Save the Children Italy

In 2020, over 2040 victims of human trafficking

That’s the number confirmed by Save the Children Italy. In 2020, the organization counted at least 2040 victims of human trafficking. The majority are children and women. Indeed, the most vulnerable are the ideal the targets (over 81% of the total). The report calls them “small, invisible slaves.” And, to many, they are invisible. Even to the law and authorities. 

Save the Children Italy report

So, this 2020 report doesn’t paint a pretty picture. Plus, it confirms that the pandemic didn’t stop human trafficking. On the contrary, criminals adapted to the Covid-19 world. The organization also confirms that the reasons for traffickers are two: sex and labour. The former accounts for 78% of the total, while the latter for 14%. What’s the missing percentage? Beggars.

Traffickers prefer minors

One out of 20 women is a minor, often under 20. Often, criminals target a mother with young children, used for sexual exploitation. These mother-kid couples have increased in number, almost doubling in four years and, in 2020, they amounted for 11% of human trafficking victims in Italy.

But not only sex. In fact, these young families are also used in agriculture, especially in the south of the country. The mothers are threatened and abused and so are their children. It’s a cycle of violence, difficult to break. The victims don’t see any future, so they don’t speak up. Even during the pandemic, human trafficking abused victims.

When the pandemic doesn’t hit

Save the Children Italy reports that the lockdowns didn’t stop the trafficking. Simply, Covid made the victims less visible and more difficult to trace. So, almost impossible to protect and save.

The criminals moved online and indoors. They trick the victims with fake job postings or with fake profiles. Then, the traffickers move and exploit the victims indoors, making them difficult to find. This is one case in which the pandemic effect didn’t exist. Hence, finding victims is more and more complicated.

How to recognize victims of human trafficking

Save the Children Italy published a guide on how to recognize victims of this crime in the country. Specifically, the organization focused on foreign and alone minors. First, it’s important to look at the nationality. While no country is immune to traffickers, in Italy the majority of victims come from Nigeria (over 72%), then Pakistan, Gambia, and Morocco. Also, the less time they’ve been in Italy, the more vulnerable they are.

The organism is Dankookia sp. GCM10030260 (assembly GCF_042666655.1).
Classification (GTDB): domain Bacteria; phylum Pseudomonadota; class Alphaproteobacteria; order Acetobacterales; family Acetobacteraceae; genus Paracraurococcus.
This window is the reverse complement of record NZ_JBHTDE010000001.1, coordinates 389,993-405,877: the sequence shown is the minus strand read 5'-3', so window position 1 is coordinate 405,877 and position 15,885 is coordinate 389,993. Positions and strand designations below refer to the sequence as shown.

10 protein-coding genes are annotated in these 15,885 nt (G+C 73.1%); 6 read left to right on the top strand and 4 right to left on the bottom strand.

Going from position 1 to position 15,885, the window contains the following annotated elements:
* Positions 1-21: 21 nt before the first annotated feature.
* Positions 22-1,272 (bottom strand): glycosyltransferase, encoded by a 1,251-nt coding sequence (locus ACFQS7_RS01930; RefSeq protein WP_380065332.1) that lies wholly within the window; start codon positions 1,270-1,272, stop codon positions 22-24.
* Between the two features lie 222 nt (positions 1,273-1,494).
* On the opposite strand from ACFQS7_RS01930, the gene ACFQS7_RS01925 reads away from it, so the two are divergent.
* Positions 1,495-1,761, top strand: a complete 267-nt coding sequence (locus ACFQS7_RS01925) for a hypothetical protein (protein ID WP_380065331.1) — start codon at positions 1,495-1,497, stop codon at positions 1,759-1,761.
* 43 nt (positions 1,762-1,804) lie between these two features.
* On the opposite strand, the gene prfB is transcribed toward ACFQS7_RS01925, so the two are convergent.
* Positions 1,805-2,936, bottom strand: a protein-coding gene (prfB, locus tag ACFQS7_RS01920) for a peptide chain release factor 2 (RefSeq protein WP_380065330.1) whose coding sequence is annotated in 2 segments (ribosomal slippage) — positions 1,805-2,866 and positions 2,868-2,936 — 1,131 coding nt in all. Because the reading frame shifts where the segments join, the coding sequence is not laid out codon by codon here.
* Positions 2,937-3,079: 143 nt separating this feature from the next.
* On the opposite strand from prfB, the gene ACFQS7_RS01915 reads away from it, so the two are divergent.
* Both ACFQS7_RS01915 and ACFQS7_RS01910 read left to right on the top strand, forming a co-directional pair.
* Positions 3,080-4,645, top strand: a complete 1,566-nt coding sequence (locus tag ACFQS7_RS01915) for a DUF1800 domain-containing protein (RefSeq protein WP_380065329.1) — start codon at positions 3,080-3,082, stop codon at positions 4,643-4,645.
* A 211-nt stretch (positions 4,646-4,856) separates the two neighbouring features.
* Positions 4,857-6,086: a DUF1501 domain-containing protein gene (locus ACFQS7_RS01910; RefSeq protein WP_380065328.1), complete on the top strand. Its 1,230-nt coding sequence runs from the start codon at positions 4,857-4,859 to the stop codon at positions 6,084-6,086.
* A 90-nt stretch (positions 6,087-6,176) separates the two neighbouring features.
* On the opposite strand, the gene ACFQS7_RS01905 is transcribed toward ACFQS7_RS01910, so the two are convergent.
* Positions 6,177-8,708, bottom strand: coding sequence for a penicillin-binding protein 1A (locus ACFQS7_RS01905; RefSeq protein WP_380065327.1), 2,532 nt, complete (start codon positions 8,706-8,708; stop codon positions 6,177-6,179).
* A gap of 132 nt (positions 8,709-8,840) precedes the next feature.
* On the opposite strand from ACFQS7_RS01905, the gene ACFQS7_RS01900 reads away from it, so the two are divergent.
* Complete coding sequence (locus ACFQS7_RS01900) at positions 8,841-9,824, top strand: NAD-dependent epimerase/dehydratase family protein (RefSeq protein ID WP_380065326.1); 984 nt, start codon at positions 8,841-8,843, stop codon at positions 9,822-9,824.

Often, these children barely speak Italian, which keeps them isolated and makes it almost impossible to look for help. Plus, the minors don’t have a job, but they have money or they are anxious when questioned. They need the money, so they are exploited and prefer not reporting it to the authorities. Often, Save the Children Italy reports, children aren’t even aware of being used and trafficked. Victims of sexual abuse will also show physical signs and physiological symptoms. Furthermore, they will always be with an adult, moving from city to city without any warning.

So, victims of human trafficking show signs, but they tend to hide them. Only a careful eye can catch them. Perhaps even save them.

What is Italy doing to save them?

While the country lacks in its protection for victims of stalking, it’s doing better against human trafficking. In 2016, it launched a national plan of action against this crime, with the goal of improving prevention and protecting the victims. The plan had five priorities, including raising the sentences for the traffickers and education people. That is, education law enforcement too, to make sure officers can identify victims and suspicious situations. So, the commitment is there.

“Italian legislation focuses on victims and human rights,” said the representative of Italy at ONU Marie Sol Fulci, “it’s sensitive to gender and protection of the minors. The law focuses on prevention and legal protection for the victims, including in the process local communities.”

Hence, see something, say something. And pay attention. While in 2020 there have been 2040 victims of human trafficking in Italy, 2021 doesn’t have to be the same. It can be better.

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